• PIMBY points: Pollution In My Backyard – minus 20 points for each billboard erected and despoiling my local area. Warning: signs blocking a pleasant view, or adding to the danger of any street corner may incur increased penalty.
• SAPP points: Stated Affiliation with a Political Party – minus 10 points. SAPPEX – deduction can be doubled in extreme cases.
• SOOC points: Slagging Off Other Contestants – minus 15. Deduction made for each instance.
• UnPC points – Unsolicited Phone Call – minus 25. Deduction made for each instance.
So there it is. Please note, come polling day it’s often the hopeful with neutral points who wins the tick.
Dunedin, Christchurch, Wellington, South Auckland, Auckland, Kaitaia
Meet your favourite children’s authors, illustrators, storytellers and performers.
All in one place, all for free.
This national festival celebrating children’s literature is one of the biggest of its kind in the world, and is a highlight of the New Zealand literary calendar. Over 100,000 children and their families have attended The Storylines Family Days since it began 23 years ago.
2016 STORYLINES FESTIVAL FAMILY DAYS
20-28 August 2016
The six free Family Days are this year being held in Dunedin, Christchurch, Wellington, Kaitaia, South Auckland and Auckland, between 20-28 August.
The Storylines events are designed to:
• celebrate NZ children's literature with children and their families across socio-economic boundaries
• spark children's imaginations and offer them the chance to meet emerging and established New Zealand authors and illustrators in the flesh
• showcase NZ children's authors and illustrators' work, along with that of international guests who join us
• nurture the authors and illustrators of tomorrow, giving them the opportunity to tell their own tales, draw their own dreams
• provide authors and illustrators with the opportunity to share their craft, develop new collaborations
• open up opportunities to increase sales of NZ literature.
All the Storylines Festival Family Days are free, enabling young people and their families access to high quality New Zealand literature.
Further details here - http://www.storylines.org.nz
I mentioned this back a bit – see blogpost Writer’s Plot Readers Read on 10/1/2015. Now I’ve seen it for myself.
Recently I popped into new bookshop Writers Plot Readers Read in Upper Hutt and met owners Cat & Caro - that's them in the pic.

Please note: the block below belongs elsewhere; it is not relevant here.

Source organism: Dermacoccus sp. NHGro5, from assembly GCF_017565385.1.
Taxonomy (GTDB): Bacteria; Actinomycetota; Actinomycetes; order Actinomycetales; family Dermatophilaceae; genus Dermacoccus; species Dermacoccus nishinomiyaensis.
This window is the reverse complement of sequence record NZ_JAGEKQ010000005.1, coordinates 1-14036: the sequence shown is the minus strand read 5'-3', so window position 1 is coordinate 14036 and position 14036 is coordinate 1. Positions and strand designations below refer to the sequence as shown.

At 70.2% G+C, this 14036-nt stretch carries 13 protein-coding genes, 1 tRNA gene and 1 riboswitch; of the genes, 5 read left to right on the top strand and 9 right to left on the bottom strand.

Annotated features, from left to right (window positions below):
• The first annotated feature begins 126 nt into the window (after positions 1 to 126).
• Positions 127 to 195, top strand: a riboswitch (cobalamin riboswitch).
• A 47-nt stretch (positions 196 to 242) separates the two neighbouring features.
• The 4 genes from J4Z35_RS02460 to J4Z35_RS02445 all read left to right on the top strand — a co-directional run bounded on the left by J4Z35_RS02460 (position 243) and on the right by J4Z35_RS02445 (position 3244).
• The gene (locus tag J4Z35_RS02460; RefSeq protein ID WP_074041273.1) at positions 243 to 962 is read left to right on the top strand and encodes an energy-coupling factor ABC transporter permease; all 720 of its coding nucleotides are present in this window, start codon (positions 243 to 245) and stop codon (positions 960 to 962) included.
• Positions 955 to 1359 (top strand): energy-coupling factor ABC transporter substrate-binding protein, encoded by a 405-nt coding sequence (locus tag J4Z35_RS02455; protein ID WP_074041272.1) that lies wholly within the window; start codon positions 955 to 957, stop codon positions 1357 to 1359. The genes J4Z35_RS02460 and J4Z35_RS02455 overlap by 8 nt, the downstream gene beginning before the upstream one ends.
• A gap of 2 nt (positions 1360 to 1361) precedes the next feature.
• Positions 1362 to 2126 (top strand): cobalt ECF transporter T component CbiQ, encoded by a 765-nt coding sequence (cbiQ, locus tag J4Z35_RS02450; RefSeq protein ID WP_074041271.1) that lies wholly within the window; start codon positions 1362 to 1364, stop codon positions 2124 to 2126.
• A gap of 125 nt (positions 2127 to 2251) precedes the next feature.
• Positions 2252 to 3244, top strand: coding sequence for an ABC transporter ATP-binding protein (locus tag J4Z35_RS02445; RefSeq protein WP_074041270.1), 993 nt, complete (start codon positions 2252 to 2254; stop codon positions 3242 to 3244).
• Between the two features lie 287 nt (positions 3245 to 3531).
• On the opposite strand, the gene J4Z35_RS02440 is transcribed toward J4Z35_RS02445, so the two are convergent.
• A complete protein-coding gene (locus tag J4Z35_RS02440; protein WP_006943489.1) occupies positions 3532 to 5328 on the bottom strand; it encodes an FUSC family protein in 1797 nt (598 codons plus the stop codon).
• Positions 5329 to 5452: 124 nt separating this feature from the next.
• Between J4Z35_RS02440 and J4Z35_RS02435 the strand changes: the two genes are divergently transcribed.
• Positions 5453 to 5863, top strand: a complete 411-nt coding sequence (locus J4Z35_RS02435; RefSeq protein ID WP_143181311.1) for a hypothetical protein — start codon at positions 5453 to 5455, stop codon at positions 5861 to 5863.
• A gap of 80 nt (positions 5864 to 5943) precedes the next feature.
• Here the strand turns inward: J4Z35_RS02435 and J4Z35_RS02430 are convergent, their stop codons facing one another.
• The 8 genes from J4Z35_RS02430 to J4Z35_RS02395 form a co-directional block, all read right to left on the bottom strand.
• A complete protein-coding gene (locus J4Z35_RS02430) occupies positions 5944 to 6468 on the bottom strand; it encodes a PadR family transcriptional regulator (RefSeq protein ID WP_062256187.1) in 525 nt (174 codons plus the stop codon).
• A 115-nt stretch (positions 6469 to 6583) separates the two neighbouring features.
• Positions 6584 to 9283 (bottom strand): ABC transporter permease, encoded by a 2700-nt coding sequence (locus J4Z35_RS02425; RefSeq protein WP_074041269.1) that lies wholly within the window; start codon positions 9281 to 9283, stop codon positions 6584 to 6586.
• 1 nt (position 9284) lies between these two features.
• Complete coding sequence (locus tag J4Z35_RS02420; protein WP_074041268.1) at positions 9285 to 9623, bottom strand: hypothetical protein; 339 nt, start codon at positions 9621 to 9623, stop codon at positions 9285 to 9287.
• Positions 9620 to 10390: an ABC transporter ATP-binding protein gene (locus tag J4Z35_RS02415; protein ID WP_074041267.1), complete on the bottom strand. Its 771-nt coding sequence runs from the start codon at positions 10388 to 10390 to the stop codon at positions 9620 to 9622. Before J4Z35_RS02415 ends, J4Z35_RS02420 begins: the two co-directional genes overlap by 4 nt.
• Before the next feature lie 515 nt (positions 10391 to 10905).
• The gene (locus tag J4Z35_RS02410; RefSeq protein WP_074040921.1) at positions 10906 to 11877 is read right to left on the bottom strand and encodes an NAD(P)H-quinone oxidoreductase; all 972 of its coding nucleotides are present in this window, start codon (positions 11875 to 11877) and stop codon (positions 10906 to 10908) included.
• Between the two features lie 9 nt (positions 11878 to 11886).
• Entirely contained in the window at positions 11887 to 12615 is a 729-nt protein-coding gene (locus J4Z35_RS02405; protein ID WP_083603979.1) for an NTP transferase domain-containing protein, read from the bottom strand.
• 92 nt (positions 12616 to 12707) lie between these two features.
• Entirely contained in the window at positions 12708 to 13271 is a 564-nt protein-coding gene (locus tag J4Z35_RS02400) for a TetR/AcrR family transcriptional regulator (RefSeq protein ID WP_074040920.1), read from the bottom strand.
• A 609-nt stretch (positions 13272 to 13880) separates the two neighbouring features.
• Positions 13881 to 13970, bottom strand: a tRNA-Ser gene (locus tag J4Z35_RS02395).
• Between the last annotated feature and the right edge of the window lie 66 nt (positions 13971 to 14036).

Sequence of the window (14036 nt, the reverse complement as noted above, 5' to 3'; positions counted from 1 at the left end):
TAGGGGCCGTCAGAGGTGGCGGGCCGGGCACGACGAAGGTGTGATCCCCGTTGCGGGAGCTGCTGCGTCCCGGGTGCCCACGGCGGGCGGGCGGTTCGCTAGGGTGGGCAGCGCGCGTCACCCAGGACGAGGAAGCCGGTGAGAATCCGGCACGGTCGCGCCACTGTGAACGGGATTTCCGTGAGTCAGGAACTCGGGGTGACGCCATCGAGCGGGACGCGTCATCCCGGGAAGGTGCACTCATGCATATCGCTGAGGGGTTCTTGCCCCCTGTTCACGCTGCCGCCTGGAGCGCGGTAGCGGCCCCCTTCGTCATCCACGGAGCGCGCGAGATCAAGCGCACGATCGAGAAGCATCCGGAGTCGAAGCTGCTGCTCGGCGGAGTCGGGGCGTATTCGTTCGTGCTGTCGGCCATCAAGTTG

WPRR is a tiny shop, but it’s one that will surely grow much bigger in reputation.
It’s great to browse the shelves, because they’re filled with New Zealand books only, and there’s further stock arriving each week.
Caro told me they’re getting more and more enquiries from people wanting to source hard-to-find and out-of-print Kiwi books. They’ll try to help track it down if there’s something you’re looking for – as long as it’s NZ. More good news: you don’t have to be in Upper Hutt – they run a postal service.
Sad tale – unfortunately they couldn’t help a young man who ran in excitedly, looking for a copy of Lord of the Rings. Why not? This is Middle Earth, isn’t it? He knew all the movies were set here!
In case you're wondering - no, I have no financial interest in the business. They do stock three of my books though, along with those of many other Kiwi writers. I'm mentioning them again because such an initiative deserves applause.
Writer’s Plot Readers Read is at 893 Fergusson Drive, Upper Hutt (across from the train station) firstname.lastname@example.org
For those who have been waiting, here it is. Backwards Into the Future
is now available on kindle.
Who’d have believed that 38 years after the first one we’d still be as hooked and wanting more. That's what I call a best-seller.
The countdown – months… days… hours… clicked over to zero today and of course I took off to see Episode 7: The Force Awakens.
I don’t write SciFi myself, but I do like reading it, and fantasy. Well, there was a radio play way back, and one of my books, Every Five Minutes, does include a mention of Star Wars, and other films, because the main character, Gina, goes to a lot of movies.
Unlike me. This is just the fourth movie I’ve been to this year. It will probably also be the fifth and last.
No spoilers here.
Okay, just one. The Force Awakens has huge parallels with the original, Star Wars – A New Hope.
The countdown came and went, and
Backwards Into the Future
was launched successfully on Saturday.
My very sincere thanks to all involved in the launch - particularly Joanne Crummer, Community Library Manager whose enthusiasm and support are much appreciated.
Below: I was so grateful to have assistance with the waiata from Paul Bennett and three of my whanau.
We sang a song that's included in the book - its premiere performance.
Photos thanks to Joanne Crummer